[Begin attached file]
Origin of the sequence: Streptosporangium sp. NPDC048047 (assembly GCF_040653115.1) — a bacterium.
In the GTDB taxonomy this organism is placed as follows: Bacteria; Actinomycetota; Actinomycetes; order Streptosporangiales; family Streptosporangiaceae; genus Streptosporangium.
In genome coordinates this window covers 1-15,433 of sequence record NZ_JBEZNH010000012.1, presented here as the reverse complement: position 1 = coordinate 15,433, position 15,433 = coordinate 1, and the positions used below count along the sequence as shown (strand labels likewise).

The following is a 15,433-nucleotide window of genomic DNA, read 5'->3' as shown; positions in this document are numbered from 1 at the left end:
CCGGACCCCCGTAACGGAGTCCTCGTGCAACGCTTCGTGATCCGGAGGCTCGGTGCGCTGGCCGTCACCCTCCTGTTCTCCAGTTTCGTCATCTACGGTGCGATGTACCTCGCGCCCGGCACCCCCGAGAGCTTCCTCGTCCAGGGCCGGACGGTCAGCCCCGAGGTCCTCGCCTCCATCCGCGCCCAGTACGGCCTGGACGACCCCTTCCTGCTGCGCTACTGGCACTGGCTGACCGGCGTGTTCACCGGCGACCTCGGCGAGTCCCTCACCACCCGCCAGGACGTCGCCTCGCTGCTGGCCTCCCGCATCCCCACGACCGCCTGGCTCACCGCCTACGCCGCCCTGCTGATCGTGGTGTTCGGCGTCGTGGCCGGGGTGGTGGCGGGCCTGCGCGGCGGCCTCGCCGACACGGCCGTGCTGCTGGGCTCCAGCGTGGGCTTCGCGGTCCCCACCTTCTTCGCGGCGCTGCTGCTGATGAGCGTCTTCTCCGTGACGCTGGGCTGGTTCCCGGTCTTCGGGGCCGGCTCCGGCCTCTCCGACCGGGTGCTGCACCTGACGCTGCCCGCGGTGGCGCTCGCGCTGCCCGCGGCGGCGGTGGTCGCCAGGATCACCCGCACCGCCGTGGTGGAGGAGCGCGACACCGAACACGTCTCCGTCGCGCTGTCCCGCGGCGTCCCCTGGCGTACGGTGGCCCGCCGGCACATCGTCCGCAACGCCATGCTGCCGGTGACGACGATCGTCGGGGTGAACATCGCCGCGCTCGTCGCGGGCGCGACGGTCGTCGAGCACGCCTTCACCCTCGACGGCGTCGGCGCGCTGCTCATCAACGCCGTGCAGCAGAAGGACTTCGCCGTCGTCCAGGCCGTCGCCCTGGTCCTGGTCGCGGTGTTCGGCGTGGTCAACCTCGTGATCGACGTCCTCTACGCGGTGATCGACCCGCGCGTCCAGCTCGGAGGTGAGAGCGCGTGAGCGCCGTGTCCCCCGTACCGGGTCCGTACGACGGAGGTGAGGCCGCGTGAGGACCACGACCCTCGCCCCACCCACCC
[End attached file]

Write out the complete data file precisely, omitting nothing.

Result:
Origin of the sequence: Streptosporangium sp. NPDC048047 (assembly GCF_040653115.1) — a bacterium.
In the GTDB taxonomy this organism is placed as follows: Bacteria; Actinomycetota; Actinomycetes; order Streptosporangiales; family Streptosporangiaceae; genus Streptosporangium.
In genome coordinates this window covers 1-15,433 of sequence record NZ_JBEZNH010000012.1, presented here as the reverse complement: position 1 = coordinate 15,433, position 15,433 = coordinate 1, and the positions used below count along the sequence as shown (strand labels likewise).

The following is a 15,433-nucleotide window of genomic DNA, read 5'->3' as shown; positions in this document are numbered from 1 at the left end:
CCGGACCCCCGTAACGGAGTCCTCGTGCAACGCTTCGTGATCCGGAGGCTCGGTGCGCTGGCCGTCACCCTCCTGTTCTCCAGTTTCGTCATCTACGGTGCGATGTACCTCGCGCCCGGCACCCCCGAGAGCTTCCTCGTCCAGGGCCGGACGGTCAGCCCCGAGGTCCTCGCCTCCATCCGCGCCCAGTACGGCCTGGACGACCCCTTCCTGCTGCGCTACTGGCACTGGCTGACCGGCGTGTTCACCGGCGACCTCGGCGAGTCCCTCACCACCCGCCAGGACGTCGCCTCGCTGCTGGCCTCCCGCATCCCCACGACCGCCTGGCTCACCGCCTACGCCGCCCTGCTGATCGTGGTGTTCGGCGTCGTGGCCGGGGTGGTGGCGGGCCTGCGCGGCGGCCTCGCCGACACGGCCGTGCTGCTGGGCTCCAGCGTGGGCTTCGCGGTCCCCACCTTCTTCGCGGCGCTGCTGCTGATGAGCGTCTTCTCCGTGACGCTGGGCTGGTTCCCGGTCTTCGGGGCCGGCTCCGGCCTCTCCGACCGGGTGCTGCACCTGACGCTGCCCGCGGTGGCGCTCGCGCTGCCCGCGGCGGCGGTGGTCGCCAGGATCACCCGCACCGCCGTGGTGGAGGAGCGCGACACCGAACACGTCTCCGTCGCGCTGTCCCGCGGCGTCCCCTGGCGTACGGTGGCCCGCCGGCACATCGTCCGCAACGCCATGCTGCCGGTGACGACGATCGTCGGGGTGAACATCGCCGCGCTCGTCGCGGGCGCGACGGTCGTCGAGCACGCCTTCACCCTCGACGGCGTCGGCGCGCTGCTCATCAACGCCGTGCAGCAGAAGGACTTCGCCGTCGTCCAGGCCGTCGCCCTGGTCCTGGTCGCGGTGTTCGGCGTGGTCAACCTCGTGATCGACGTCCTCTACGCGGTGATCGACCCGCGCGTCCAGCTCGGAGGTGAGAGCGCGTGAGCGCCGTGTCCCCCGTACCGGGTCCGTACGACGGAGGTGAGGCCGCGTGAGGACCACGACCCTCGCCCCACCCACCC